Final Report: Sophomore Year Social Action Project

Research Question: How does climate change in the DMV area impact national security through threats to government or private property and social unrest?

Executive Summary

In the next several decades flooding, droughts, and instability will threaten DMV infrastructure, governance, and communities. These threats are a result of climate change and rising sea levels. The dual nature of Washington DC as a political hub and community complicates climate change policy as stakeholders, like local governments and federal agents, must choose between supporting national security infrastructure and community resources like food banks. This divide creates an opening for leaders to creatively craft policy which best prepares both spheres of DC to face the inevitable threat of climate change. Past efforts like Environmental Pledges and debates over climate mitigation or adaptation have not put the right tools in policy maker’s hands and, as such, have been largely ineffective in creating measurable or long term change. To make my own contribution, I have created a clothing drive with Charlie’s Place- a non profit which supports unhoused populations in Washington, DC. Our goal is to provide shelter from climate crisis like floods, extreme heat, and extreme cold. So far, our partnership has resulted in the donation of 75+ pieces of clothing with more donations coming.

Background

Climate Change acts as a threat multiplier which compounds issues of poverty, political instability and social tension (National Security). By 2030, government reports suggest that the world will require 35% more food and 50% more energy which will aggravate these factors (National Security). The resulting shortages could cause social unrest which will impact national security as the DC community interacts with the sphere of federal government.

Property damage and infrastructure deterioration as a result of flooding has, historically, been the most prominent effect of climate change in Washington DC and should remain a central concern of policy makers. At just .1m Sea Level Rise, 103 properties including the House of Sweden, 3.4 km of metro line and 10.5 km of roads will be impacted by flooding (Ayyub et al.). This flooding and subsequent damage of property could impact transportation, health and social stability within the region. Poor and aging sewer systems which are, on average, 79 years old in Washington DC, will exacerbate flooding and will disproportionately impact low income areas (Flavelle). 

The dual role of Washington DC as a diverse community and as the political and defense capital of our nations, escalates these local level effects into a matter of national security. Federal infrastructure and National Security capital face potentially crippling climate change effects in the form of pervasive flooding and droughts. Specifically, JB Anacostia-Bolling, JB Langley-Eustis, JB Andrews, and the Naval Observatory have historically suffered from severe to moderate droughts during the period of  2002-2018 (United States, Congress). Currently,  JB Anacostia-Bolling, JB Langley-Eustis and Washington Navy Yard are predicted to continue suffering from flooding and, most notably, Langley has experienced a 14 inch sea level rise in the past century (United States, Congress).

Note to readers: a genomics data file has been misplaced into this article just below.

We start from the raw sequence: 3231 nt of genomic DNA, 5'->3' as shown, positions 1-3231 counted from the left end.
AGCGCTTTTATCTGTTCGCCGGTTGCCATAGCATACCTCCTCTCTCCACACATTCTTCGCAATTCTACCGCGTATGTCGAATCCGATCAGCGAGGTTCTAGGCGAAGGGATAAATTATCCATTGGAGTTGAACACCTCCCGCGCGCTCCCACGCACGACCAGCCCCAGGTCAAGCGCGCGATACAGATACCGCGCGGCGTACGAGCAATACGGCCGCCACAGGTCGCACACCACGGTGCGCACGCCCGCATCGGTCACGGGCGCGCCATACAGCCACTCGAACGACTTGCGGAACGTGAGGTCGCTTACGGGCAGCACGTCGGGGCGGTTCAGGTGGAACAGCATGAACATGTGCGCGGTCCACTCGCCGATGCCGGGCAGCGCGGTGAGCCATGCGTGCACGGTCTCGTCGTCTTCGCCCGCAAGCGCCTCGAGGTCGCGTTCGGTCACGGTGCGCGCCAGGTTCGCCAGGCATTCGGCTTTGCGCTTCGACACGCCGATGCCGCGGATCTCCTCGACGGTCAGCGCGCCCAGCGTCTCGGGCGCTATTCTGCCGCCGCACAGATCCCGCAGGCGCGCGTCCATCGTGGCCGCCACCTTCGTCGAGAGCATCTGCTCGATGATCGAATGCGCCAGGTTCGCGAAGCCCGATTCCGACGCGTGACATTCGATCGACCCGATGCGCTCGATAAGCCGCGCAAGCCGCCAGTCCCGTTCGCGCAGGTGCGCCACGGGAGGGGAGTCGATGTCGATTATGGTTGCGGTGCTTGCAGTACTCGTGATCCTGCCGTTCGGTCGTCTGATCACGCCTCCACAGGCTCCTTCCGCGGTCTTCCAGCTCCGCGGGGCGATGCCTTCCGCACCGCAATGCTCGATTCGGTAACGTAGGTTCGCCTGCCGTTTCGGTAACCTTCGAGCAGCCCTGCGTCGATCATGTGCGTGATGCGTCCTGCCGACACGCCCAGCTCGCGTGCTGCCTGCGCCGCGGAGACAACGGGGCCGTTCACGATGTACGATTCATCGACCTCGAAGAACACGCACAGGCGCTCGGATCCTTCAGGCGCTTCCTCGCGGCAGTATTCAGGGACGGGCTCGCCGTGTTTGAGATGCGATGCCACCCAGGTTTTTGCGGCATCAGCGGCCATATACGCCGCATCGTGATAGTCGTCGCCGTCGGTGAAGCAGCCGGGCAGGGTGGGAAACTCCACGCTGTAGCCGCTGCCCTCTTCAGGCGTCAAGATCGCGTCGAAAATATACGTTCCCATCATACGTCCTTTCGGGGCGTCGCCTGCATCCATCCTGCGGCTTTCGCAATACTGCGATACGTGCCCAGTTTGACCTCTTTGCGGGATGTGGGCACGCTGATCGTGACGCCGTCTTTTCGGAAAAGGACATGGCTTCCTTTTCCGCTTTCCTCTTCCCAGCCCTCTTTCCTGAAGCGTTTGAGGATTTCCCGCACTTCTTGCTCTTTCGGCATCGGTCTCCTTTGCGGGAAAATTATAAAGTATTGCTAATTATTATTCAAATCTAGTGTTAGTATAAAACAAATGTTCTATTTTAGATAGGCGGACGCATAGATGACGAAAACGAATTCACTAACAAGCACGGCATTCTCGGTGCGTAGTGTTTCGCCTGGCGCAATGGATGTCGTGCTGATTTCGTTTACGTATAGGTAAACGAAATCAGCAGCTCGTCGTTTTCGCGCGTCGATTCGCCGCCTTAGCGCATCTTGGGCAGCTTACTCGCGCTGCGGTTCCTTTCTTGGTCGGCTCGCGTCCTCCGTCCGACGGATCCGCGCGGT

Key Stakeholders

The DC Community: These are the individuals that live in Washington DC and who, without permanently relocating, will be subjected to all of the effects of local climate change. In this group I include local nonprofits and social capital. Notably, they comprise of many of the other stakeholders listed and take action through third parties and local adaptation efforts. I have identified this group as the most vulnerable and most important when addressing climate change readiness in the region.

Local Government: These are officials elected by DC residents or appointed to serve them. Most notably, The Commission on Climate Change and Resiliency- established by the mayoral office- comprises 16 field experts who were appointed by either the Mayor and Chairman of the Council (Commission on Climate Change). They research and publish reports on DC resilience to Climate Change and will have periodic public meetings. This group is based in research, but geared towards actionable efforts.

Federal Government/Defense Infrastructure: These entities impact DC budgets and will impact where funds are allocated in regards to environmental clean up or adoption policies. They are most concerned with preserving hard power sources like military bases and, while composed of members of the local community, will in their official capacity be less concerned with community-based effects. This creates a divide in attention and adds to redundancy and blind spots in DC preparedness.

Scholars: Academics such as Malini Ranganathan, a professor within the School of International Service, specializes in critical environmental policy and has commented on the importance of historically racist policies on local climate change policies. She researches the role of community resiliency and the effects of systematic racism on how communities adapt to climate change. While scholarship generates important information, it does not immediately serve the community on its own and must be coupled with other actors.

Appraisal of Past Efforts

Climate Change Pledges: In 2017, Mayor Bowser pledged to bring DC to Carbon Neutrality by 2050 (Climate Change). While a measurable step, this change does not immediately address vulnerabilities that DC residents will face in the upcoming years. This gap in intention and effect creates the possibility that immediately vulnerable populations are disproportionately harmed. Thus, it does not adequately address community-level threats posed by Climate Change.